Inconsistency in the treatment of similar transactions over time can also lead to the loss of public confidence in the government. Suspicion may arise as to why the treatment of a transaction that has been accepted over time is suddenly changed. Tax payers might suspect corruption and collusion of the government with the private sector to steal from the public (House of Representatives Standing Committee on Communications Transport and Microeconomic Reform, 1997). Due to the sensitive nature of this issue, the government may decide to continue with the off-balance sheet treatment.
Governments may also be cautious to avoid lengthy and costly debates over appropriate accounting treatment of public private partnerships. This is a huge factor especially when the political environment is tense (Economic Planning Advisory Commission, 1995). Attempting to change off balance sheet treatment may lead to adverse political consequences such as politicians and high ranking government officials losing their seats.
Due to the adverse effects that off-balance sheet liabilities had on banks in during the recent financial crisis, governments have been more willing to include off-balance sheet liabilities in the balance sheet. By treating some private public relationships as finance leases other than operating leases, government balance sheets have been able to include off-balance sheet liabilities in the balance sheet (Williams, 2008). In situations where it is not able to represent them on the balance sheet, provisions may be made to include off-balance sheet liabilities separately.
In a bid to enhance transparency, accountability and efficiency in private public partnerships, governments have seen the need to disclose all the expenditure and liabilities it incurs. This improves the level of confidence that the public, potential investors and partners have in the government.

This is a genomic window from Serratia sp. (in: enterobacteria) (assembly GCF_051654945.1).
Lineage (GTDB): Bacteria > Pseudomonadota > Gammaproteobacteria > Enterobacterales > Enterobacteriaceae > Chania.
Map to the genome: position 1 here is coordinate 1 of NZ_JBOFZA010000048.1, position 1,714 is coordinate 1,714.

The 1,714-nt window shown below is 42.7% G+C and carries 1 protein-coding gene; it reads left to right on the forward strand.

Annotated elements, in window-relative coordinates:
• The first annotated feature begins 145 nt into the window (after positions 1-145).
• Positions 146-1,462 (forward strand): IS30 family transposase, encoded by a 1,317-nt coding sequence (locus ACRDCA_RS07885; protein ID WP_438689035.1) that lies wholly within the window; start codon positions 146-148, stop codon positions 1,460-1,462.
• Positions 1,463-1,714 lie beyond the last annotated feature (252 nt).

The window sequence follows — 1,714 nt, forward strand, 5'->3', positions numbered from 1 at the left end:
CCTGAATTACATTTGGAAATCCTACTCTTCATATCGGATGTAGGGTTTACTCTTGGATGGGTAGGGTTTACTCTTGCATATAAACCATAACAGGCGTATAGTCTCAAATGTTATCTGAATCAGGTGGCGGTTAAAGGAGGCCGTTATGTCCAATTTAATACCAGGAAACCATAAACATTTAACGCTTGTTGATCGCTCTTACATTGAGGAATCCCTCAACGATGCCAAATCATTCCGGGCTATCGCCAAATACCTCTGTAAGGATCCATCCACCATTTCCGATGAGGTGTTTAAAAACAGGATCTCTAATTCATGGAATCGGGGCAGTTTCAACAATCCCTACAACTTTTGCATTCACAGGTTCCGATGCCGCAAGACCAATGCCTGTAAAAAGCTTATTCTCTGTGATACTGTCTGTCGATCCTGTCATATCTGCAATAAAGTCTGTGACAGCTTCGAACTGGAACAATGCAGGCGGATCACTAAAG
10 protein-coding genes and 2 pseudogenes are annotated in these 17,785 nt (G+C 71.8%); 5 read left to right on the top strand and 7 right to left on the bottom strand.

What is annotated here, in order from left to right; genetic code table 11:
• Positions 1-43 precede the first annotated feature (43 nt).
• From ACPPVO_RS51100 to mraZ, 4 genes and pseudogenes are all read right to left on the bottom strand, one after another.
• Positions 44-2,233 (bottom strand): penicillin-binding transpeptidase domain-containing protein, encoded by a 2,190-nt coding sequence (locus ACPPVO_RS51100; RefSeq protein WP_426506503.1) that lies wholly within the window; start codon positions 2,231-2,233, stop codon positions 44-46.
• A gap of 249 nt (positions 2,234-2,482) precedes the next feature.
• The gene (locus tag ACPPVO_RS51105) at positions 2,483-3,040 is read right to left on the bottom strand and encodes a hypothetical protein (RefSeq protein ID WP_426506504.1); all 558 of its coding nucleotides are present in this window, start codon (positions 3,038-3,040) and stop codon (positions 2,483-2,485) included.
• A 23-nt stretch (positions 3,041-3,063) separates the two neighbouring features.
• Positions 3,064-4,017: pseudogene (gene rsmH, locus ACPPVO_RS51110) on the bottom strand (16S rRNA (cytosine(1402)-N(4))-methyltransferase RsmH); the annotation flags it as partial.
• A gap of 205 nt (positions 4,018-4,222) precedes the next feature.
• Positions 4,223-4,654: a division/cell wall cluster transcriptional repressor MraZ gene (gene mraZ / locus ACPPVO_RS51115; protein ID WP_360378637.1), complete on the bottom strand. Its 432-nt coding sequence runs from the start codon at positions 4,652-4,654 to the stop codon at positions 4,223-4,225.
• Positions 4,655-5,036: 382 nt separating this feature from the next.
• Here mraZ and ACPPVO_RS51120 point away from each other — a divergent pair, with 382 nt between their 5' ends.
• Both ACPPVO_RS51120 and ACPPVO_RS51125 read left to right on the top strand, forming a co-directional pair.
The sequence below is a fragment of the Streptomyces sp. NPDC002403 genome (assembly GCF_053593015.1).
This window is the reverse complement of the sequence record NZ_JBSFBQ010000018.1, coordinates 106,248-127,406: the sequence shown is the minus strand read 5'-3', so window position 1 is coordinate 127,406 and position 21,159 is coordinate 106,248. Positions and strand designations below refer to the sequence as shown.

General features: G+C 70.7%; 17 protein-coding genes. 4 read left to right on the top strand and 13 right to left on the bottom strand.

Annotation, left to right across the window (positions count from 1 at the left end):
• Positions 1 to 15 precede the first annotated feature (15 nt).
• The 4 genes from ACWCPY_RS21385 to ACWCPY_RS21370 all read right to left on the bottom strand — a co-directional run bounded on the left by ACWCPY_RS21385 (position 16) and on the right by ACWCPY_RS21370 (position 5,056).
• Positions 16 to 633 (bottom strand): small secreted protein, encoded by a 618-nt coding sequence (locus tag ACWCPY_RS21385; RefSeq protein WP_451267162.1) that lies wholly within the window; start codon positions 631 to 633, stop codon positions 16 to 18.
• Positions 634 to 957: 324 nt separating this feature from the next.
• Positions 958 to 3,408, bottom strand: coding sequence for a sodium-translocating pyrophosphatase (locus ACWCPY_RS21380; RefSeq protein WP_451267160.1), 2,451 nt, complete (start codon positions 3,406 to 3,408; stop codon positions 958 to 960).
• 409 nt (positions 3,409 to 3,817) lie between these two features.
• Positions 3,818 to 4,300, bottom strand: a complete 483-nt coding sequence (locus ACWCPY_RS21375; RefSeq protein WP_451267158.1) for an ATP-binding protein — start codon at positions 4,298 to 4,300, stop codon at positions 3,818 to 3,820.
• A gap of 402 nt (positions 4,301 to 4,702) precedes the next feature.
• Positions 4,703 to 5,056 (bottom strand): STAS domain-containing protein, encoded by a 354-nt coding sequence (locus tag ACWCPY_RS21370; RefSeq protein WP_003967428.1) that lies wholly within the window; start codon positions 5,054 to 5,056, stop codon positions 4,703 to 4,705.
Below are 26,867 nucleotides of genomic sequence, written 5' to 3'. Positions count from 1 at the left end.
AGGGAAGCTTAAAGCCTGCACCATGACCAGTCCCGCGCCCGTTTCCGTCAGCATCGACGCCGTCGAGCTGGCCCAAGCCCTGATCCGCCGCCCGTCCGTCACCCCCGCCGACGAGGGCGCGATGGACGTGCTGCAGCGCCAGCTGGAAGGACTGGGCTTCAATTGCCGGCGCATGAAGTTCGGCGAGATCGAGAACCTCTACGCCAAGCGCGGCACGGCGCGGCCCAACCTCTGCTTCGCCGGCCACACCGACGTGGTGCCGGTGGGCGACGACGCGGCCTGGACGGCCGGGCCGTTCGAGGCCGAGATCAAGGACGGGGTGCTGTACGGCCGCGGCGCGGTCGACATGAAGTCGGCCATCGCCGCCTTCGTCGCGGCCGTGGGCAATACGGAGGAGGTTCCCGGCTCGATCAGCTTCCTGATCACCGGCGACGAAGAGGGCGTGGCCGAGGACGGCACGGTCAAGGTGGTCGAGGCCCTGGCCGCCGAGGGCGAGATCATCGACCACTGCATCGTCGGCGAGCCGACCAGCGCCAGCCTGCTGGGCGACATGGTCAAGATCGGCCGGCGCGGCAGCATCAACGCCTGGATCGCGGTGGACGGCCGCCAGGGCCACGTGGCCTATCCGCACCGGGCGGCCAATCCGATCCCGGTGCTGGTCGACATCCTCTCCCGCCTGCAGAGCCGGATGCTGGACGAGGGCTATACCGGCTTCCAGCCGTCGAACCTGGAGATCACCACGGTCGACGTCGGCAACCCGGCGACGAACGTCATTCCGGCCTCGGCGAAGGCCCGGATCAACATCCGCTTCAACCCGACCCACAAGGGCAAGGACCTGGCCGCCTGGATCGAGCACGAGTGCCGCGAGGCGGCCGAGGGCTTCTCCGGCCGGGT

It also increases the government's credit worthiness making it easier for the government to borrow from financial and monetary institutions such as the IMF and World Bank. Lease accounting standards have been used to account for public partnerships. These standards, however, are unclear, inappropriate or inflexible (Daniels, 1980). To ensure transparency and flexibility in accounting, an alternative accounting standard should be used. Lease accounting standards often lead to off-balance sheet liabilities and changes to the accounting standards will increase transparency, clarity and full disclosure in the financial statements (Spackman, 2002).
Off-balance sheet liabilities often result in private public partnerships being more costly in terms of the public sector budgetary position as opposed to the conventional government means. The use of inappropriate standards may cause the expenses and liabilities to exceed due to unrecorded liabilities. Although the liabilities are not recorded, the government still has to bear extra costs incurred in the project (Möric, 2009). This might cause the private partners to have a higher rate of return, a rate which is above the government bond rate.